We celebrate the Fourth of July because it marks the day that America conceived itself as a nation, in the Declaration of Independence announced on that date.
Few Americans know September 17 as Constitution Day, though many will cite the Constitution as the essence of the nation. We don’t, in general discourse, know the Constitution very well. A number of people attempted to disrupt a Constitutional process on January 6, 2021, and a number of elected representatives condone that action, and most do not acknowledge the Constitutional impact.
The Constitution actually implements the Declaration’s tenets. The Declaration affirms that the people have the right to “alter or abolish” government. They should then “institute new Government, laying its Foundation on such Principles, and organizing its Powers in such Form, as to them shall seem most likely to effect their Safety and Happiness.” The Constitution replaced the Articles of Confederation as the new nation’s basis for government. It also licensed its own alteration in the Amendment process, which itself has transformed the American state, most dramatically after the Civil War.
Change is not to be undertaken lightly. Ultimately, government must meet the function defined by our self-evident truths – to secure people’s unalienable rights, “deriving their just powers from the Consent of the Governed.” But if a significant population transgresses the Constitution’s vital workings, and, further, if those of the opposing political bent perceive a “long train of abuses” at the hands of our society and state, does the Constitution need to be abolished or significantly altered?
The January 6 insurrection is often called an attack on democracy. It was unambiguously a transgression against the Constitution. But the word “democracy” does not appear either in either the Declaration or the Constitution. The Declaration says government legitimacy requires the consent of the governed. The Constitution mandated an electoral system, and we habitually treat success in that process as proving consent of the governed. But does our current government truly enjoy the consent of the governed?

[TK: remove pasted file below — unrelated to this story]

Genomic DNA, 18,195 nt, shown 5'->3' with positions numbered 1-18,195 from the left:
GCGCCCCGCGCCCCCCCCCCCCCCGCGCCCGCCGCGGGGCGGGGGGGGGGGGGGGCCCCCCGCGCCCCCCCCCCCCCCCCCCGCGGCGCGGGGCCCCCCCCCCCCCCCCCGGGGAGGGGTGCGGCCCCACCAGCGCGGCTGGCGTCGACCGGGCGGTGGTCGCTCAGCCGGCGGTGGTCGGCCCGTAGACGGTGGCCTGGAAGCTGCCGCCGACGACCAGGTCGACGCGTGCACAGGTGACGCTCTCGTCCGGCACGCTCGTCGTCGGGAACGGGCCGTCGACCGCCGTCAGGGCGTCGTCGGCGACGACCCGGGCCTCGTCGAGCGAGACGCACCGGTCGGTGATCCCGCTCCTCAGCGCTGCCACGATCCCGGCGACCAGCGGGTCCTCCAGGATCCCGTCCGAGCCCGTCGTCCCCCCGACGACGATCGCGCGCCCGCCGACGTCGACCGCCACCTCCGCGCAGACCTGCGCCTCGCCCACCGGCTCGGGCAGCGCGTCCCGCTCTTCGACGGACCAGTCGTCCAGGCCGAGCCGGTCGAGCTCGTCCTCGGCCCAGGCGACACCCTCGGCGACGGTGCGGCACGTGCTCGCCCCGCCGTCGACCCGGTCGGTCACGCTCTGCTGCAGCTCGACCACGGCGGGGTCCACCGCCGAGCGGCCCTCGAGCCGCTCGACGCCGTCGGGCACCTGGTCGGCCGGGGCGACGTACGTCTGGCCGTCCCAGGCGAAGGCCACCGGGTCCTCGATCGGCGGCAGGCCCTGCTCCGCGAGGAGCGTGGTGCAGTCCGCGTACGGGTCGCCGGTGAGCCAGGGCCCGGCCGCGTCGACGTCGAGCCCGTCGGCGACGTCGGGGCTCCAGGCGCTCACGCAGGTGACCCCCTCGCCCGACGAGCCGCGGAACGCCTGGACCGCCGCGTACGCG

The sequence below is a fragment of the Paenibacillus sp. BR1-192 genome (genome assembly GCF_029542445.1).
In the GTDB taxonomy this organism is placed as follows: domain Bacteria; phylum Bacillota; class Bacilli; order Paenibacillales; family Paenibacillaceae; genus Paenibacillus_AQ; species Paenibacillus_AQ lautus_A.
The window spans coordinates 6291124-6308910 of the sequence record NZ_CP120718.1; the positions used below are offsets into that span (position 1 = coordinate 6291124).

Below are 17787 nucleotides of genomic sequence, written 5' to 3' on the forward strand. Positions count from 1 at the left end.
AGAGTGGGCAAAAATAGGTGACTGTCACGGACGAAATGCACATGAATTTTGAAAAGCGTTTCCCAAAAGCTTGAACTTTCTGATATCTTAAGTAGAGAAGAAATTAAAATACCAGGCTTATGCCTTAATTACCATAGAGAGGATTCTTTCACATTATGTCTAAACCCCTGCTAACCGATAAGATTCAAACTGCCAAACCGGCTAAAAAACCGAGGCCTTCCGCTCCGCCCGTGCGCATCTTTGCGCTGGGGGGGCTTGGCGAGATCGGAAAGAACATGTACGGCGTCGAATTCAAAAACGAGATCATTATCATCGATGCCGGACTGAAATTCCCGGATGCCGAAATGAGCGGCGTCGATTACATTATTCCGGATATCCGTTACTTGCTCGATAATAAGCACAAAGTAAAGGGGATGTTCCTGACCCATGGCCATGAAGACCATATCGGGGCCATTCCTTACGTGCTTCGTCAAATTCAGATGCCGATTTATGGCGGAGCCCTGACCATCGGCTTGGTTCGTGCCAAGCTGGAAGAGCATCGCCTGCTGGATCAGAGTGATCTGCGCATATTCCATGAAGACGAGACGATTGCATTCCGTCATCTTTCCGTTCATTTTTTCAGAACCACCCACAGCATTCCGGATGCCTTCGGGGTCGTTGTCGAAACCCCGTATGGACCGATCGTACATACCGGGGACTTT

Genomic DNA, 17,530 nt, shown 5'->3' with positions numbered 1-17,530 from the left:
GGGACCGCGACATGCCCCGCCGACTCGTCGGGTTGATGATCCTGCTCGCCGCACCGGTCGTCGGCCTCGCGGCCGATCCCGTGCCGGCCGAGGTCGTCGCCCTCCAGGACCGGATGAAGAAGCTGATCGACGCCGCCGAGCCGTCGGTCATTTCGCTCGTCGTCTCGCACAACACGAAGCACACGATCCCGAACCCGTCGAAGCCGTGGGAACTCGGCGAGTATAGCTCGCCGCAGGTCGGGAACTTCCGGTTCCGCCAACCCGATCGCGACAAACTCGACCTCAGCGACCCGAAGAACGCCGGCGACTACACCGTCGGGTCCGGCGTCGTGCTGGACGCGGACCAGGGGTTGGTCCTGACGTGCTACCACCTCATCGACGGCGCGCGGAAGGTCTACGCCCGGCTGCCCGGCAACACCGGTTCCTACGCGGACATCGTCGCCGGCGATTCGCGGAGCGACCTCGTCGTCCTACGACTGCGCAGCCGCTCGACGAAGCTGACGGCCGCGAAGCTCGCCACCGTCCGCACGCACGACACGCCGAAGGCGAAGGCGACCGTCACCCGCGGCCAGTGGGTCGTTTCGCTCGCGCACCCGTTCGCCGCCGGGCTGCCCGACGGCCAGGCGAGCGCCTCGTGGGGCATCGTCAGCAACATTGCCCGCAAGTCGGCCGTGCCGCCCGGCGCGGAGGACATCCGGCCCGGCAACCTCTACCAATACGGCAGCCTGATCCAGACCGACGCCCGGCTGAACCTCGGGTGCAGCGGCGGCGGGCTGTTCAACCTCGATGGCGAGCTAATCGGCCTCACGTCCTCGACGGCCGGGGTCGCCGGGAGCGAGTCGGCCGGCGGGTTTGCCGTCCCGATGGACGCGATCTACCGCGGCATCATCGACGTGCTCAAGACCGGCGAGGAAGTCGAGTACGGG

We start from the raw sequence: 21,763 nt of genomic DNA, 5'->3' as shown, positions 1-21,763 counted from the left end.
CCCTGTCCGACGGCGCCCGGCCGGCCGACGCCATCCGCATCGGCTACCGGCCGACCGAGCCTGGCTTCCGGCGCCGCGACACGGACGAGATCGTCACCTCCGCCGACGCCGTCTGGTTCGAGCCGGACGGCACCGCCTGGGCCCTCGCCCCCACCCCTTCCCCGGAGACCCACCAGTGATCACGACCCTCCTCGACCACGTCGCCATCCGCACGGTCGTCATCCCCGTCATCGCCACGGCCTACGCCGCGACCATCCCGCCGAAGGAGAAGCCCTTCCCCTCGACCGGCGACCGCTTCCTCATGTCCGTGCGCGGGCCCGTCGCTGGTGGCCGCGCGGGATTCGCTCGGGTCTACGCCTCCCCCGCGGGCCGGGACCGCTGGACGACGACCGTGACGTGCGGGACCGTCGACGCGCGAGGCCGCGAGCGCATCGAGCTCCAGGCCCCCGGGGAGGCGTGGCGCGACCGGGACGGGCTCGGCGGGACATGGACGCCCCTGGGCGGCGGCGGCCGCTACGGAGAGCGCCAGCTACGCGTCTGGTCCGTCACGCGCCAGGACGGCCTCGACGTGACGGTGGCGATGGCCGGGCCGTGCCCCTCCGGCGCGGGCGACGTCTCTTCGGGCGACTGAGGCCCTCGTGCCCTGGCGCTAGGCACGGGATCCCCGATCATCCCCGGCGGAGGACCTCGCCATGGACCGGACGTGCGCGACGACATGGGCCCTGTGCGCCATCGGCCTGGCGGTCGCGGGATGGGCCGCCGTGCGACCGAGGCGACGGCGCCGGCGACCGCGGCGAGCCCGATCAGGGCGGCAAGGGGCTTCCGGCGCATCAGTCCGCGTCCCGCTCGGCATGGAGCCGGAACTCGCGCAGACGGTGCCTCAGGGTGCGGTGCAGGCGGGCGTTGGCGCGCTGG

Certainly we prohibit disenfranchisement of voters and elections as of today remain free and fair. We have due process of law and prohibitions on arbitrary use of power.
But our elections are taken by many as choices between bad and worse. The consent to govern is given grudgingly, yet so often exercised with no constraint except by the narrowness or unreliability of majorities of legislators. Governing authority is exercised to a great extent by bureaucracies that do not answer directly to the citizenry. Consent to their power comes via delegation from the elected government. Regulation, taxing and spending, and legal force are exercised in the name of an unenthusiastic consent passed through a sloppy filter.